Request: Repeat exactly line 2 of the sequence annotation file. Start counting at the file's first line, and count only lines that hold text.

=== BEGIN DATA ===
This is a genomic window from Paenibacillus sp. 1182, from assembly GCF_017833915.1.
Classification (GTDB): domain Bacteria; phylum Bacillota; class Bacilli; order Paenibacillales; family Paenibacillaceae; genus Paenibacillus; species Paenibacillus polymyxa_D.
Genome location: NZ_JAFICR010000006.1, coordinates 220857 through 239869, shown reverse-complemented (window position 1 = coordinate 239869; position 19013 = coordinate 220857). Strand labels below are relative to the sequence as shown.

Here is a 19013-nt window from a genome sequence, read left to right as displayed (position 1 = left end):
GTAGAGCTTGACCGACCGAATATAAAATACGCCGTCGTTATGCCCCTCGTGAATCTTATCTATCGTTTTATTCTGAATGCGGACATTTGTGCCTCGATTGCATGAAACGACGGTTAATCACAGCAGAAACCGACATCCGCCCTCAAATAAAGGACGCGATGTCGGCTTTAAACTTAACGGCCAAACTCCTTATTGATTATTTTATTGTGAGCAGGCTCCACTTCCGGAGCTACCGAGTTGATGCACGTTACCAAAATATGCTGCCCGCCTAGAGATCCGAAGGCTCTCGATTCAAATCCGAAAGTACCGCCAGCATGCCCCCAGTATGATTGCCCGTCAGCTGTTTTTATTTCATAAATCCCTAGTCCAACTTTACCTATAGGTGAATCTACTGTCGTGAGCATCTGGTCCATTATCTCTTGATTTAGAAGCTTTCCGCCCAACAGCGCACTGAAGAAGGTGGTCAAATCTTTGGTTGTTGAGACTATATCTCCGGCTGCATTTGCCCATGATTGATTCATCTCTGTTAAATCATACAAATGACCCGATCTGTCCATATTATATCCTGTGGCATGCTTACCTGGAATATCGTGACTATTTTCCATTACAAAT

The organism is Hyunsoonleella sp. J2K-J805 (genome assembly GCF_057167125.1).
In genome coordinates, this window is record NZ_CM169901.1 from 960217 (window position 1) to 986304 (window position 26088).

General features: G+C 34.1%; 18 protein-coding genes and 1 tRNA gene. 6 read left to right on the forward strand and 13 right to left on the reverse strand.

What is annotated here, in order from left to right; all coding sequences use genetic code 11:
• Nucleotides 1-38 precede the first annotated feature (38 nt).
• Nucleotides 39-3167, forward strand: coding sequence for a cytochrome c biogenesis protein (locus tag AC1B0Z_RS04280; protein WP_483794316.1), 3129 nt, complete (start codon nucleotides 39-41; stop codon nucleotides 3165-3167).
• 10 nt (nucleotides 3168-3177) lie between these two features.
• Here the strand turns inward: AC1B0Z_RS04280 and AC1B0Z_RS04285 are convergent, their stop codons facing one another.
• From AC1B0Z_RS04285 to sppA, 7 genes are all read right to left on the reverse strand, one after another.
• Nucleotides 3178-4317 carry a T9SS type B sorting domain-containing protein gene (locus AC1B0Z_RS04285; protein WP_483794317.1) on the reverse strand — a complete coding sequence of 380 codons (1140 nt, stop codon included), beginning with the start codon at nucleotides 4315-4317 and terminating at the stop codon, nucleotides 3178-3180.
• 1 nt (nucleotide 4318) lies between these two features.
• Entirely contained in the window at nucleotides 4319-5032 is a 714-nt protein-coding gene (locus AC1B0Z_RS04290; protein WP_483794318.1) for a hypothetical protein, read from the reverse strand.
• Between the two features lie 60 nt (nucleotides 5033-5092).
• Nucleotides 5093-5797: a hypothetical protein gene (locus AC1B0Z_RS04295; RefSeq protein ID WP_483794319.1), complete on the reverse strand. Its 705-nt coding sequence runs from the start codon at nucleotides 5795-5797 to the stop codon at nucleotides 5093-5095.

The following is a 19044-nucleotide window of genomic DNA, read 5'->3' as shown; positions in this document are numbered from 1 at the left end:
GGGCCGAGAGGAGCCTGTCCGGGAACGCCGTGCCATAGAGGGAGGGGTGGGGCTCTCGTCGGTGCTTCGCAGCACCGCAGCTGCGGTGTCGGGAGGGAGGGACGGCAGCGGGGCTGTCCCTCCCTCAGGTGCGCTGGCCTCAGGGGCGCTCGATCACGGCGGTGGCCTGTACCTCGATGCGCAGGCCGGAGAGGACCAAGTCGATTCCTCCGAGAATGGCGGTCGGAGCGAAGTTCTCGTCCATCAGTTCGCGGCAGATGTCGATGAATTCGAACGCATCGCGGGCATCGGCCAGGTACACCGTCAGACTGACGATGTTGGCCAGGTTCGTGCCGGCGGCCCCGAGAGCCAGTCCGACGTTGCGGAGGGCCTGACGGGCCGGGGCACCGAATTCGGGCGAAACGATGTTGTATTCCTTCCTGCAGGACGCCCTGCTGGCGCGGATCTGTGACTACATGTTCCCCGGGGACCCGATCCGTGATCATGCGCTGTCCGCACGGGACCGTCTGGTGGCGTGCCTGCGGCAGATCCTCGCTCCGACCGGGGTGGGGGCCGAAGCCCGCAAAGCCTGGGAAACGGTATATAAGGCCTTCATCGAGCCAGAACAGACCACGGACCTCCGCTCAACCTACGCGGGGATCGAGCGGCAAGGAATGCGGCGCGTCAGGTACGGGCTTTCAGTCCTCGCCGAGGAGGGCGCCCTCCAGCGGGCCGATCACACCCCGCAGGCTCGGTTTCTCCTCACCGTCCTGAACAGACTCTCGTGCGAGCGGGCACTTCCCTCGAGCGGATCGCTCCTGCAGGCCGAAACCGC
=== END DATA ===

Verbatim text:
Classification (GTDB): domain Bacteria; phylum Bacillota; class Bacilli; order Paenibacillales; family Paenibacillaceae; genus Paenibacillus; species Paenibacillus polymyxa_D.